— SyrianElectronicArmy (@Official_SEA6) April 23, 2013
The Associate Press tweet that falsely told the world President Obama had been injured following explosions inside the White House was the intricate hacking work of the Syrian Electronic Army, the group has claimed. According to the Washington Post, the Syrian Electronic Army is “an informal network of hackers who wage cyber-war in support of the Syrian government and President Bashar al-Assad.” On their website,
It seems as though the heavily war-torn country has brought conflict into cyberspace.
Here’s what you need to know about these high-profile Internet hijackers:
1. They Hack High-Profile Western Organizations
Recently, the Syrian Electronic Army hacked into Human Rights Watch’s Twitter and Website, disseminating the unsubtle message “Syrian Electronic Army Was Here.” Last week, they hacked into National Public Radio’s site and its Twitter feeds, criticizing NPR’s coverage of the Syrian civil war.
On Saturday, hackers identifying as members of the Syrian Electronic Army defaced four Twitter accounts owned by CBS News, including the “60 Minutes” account, which had 320,000 followers until it was disabled by Twitter. The messages accused the United States of supporting terrorism in Syria.
2. They Faked the Confession of the FIFA President
Sepp Blatter, FIFA president, recently shocked the sports world by admitting to the “bribery and corruption allegations that have recently dogged him” through Twitter. The shock evolved into disbelief minutes later when FIFA appeared to announce Blatter’s resignation as president of the word organization. But it was all a hoax crafted by the Syrian Electronic Army. They have also taken credit for the hacking which occurred on the the FIFA World Cup account itself.
These not typical targets for the hackers, who focus on media organizations that cover Syria. One possible explanations behind the FIFA hacking might be Qatar, which was recently awarded the privilege of hosting the 2022 World Cup. Qatar’s government is considered a supporter of Syrian rebels.
3. Dow Jones Plummeted After the Recent AP Tweet
The Dow Jones Industrial Average plunged 100 points in reaction to the AP’s White House tweet. The tweet reportedly wiped out $136billion in 2 minutes from the S&P 500. Levels went back to normal moments later. This cyber hack is a prime of example of how misinformation can have catastrophic external consequence. It also sheds light on the relationship between Twitter and the financial world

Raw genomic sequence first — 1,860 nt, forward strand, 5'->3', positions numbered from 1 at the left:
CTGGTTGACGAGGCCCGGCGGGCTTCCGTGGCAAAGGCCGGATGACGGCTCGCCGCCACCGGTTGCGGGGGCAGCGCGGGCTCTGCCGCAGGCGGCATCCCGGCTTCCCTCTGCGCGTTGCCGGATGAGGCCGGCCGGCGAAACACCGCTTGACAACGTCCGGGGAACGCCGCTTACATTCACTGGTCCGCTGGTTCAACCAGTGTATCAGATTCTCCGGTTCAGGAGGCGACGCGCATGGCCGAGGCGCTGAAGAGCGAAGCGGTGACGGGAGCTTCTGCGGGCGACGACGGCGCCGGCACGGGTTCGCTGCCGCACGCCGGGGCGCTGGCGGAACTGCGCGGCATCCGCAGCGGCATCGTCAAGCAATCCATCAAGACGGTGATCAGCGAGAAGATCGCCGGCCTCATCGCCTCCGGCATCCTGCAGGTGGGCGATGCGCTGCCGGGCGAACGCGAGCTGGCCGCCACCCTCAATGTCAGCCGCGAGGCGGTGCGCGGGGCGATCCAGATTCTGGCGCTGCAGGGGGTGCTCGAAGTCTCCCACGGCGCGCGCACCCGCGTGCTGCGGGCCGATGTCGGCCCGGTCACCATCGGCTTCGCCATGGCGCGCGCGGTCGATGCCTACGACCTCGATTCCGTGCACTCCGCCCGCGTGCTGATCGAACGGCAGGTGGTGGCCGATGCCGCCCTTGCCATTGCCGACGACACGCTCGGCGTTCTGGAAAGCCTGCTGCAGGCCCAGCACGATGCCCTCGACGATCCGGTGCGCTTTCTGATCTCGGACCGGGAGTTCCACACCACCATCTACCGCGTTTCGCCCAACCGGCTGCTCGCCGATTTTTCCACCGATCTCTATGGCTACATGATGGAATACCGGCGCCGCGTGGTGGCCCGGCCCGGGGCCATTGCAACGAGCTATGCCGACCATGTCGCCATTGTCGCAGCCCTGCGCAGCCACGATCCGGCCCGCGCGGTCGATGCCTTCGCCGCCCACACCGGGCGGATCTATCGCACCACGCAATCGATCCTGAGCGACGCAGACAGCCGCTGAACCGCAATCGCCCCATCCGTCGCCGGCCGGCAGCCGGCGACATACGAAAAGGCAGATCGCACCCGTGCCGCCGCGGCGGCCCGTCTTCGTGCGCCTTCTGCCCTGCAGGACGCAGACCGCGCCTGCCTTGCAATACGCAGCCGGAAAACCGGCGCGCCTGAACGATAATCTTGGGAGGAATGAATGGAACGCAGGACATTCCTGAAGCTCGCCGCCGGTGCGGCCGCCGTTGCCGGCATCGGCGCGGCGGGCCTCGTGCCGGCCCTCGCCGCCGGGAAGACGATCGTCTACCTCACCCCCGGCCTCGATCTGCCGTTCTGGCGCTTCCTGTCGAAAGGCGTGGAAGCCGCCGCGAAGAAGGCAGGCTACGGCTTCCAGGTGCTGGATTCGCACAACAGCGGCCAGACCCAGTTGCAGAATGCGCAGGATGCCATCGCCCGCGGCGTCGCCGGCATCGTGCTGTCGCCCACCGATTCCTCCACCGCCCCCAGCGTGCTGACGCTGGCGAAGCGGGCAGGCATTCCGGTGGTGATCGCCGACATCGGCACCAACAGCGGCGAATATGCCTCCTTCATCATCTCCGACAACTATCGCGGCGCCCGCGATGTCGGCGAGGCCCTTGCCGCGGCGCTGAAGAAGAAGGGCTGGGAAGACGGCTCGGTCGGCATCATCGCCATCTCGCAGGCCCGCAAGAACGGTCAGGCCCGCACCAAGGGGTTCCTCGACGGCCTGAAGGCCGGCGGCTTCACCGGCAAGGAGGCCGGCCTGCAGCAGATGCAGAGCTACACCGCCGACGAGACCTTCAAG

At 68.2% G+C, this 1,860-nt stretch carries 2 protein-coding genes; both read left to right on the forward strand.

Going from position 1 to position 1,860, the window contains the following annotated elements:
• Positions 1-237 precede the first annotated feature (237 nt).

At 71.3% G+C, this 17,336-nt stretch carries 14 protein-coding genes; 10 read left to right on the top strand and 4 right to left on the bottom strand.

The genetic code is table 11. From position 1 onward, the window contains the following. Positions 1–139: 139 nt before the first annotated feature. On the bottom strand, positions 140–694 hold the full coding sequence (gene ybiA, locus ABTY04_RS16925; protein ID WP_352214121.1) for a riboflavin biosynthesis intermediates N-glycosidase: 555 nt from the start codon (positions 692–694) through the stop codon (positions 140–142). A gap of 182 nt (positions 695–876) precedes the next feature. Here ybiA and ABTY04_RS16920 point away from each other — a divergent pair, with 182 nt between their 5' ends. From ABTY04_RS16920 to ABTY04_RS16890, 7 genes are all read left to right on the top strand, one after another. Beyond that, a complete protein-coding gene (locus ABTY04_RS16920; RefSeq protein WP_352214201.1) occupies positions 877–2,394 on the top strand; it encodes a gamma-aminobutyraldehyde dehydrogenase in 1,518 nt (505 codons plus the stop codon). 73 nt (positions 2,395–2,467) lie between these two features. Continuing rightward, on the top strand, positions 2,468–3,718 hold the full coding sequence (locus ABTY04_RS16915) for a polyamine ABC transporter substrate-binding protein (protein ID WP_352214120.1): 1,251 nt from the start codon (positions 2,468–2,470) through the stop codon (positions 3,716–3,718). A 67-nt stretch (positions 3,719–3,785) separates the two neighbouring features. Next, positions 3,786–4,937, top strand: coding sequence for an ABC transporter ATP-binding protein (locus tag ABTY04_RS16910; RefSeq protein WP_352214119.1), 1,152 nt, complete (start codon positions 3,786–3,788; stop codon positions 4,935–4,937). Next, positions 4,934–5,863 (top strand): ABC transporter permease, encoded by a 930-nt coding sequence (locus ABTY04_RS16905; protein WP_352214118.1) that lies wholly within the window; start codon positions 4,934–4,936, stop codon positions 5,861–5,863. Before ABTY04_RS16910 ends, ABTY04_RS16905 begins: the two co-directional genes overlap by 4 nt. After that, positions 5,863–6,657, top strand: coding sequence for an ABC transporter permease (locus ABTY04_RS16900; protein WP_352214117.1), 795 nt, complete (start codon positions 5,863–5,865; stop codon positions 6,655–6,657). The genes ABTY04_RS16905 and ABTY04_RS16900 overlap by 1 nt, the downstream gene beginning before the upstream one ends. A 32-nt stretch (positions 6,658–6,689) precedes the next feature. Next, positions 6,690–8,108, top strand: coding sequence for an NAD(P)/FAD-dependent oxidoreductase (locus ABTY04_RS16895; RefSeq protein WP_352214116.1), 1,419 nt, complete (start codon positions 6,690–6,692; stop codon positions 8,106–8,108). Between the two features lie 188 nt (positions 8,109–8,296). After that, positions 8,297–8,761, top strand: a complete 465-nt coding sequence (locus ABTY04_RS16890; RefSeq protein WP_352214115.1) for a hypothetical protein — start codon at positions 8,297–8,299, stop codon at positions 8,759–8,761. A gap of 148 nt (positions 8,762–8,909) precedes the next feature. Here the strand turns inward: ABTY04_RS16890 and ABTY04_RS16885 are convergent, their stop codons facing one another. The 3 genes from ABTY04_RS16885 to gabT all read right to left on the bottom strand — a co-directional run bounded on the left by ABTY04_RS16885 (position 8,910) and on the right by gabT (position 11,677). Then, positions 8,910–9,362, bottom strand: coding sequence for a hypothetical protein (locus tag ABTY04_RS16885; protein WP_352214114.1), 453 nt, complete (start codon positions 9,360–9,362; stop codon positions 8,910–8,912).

Bloomberg recently announced that Twitter will be incorporated into trader their terminal service, giving subscribers—most of whom have social media blocked on their office computers—access to 140-character insights from a curated list of “several thousand” news outlets, writers and professional traders.
4. Twitter Keeps Suspending SEA’s Accounts
Twitter continually shuts down accounts of the Syrian Electronic Army, but they keep popping up.
@Official_SEA has now been suspended. But then hackers created a new account under the name @SyrianCyberArmy. And when that one was shut down, they created yet-another-Twitter-account – @SEA_Official3. And once that one was shut down, the SEA responded by creating @Official_SEA5. It seems as though Twitter and the Syrian Electronic Army are playing a digital game of whack-a-mole.
Today, the group claimed responsibility using the account @Official_SEA6.
5. SEA Does Not Appear to be Specifically Sponsored By Syrian Government
According to the Washington Post, the SEA is an organization composed of professional-quality hackers, who may or may not be paid, as well as a number of earnest volunteers. On their website, the SEA called volunteers to:
contribute with us in supporting the cause of the Syrian Arab people by armaments with science and knowledge against the campaigns led by the Arab media and Western on our Republic by broadcasting fabricated news about what is happening in Syria.”
Interestingly, the group doesn’t appear to differentiate between Syrian rebels and foreign groups that merely cover the conflict, considering foreign groups the larger, global enemy. As stated on their website:
What’s our cause? We are a group of enthusiastic Syrian youths who could not stay passive towards the massive distortion of facts about the recent uprising in Syria, and this distortion is carried out by many Facebook pages that deliberately work to spread hatred and sectarian intolerance between the peoples of Syria to fuel the uprising.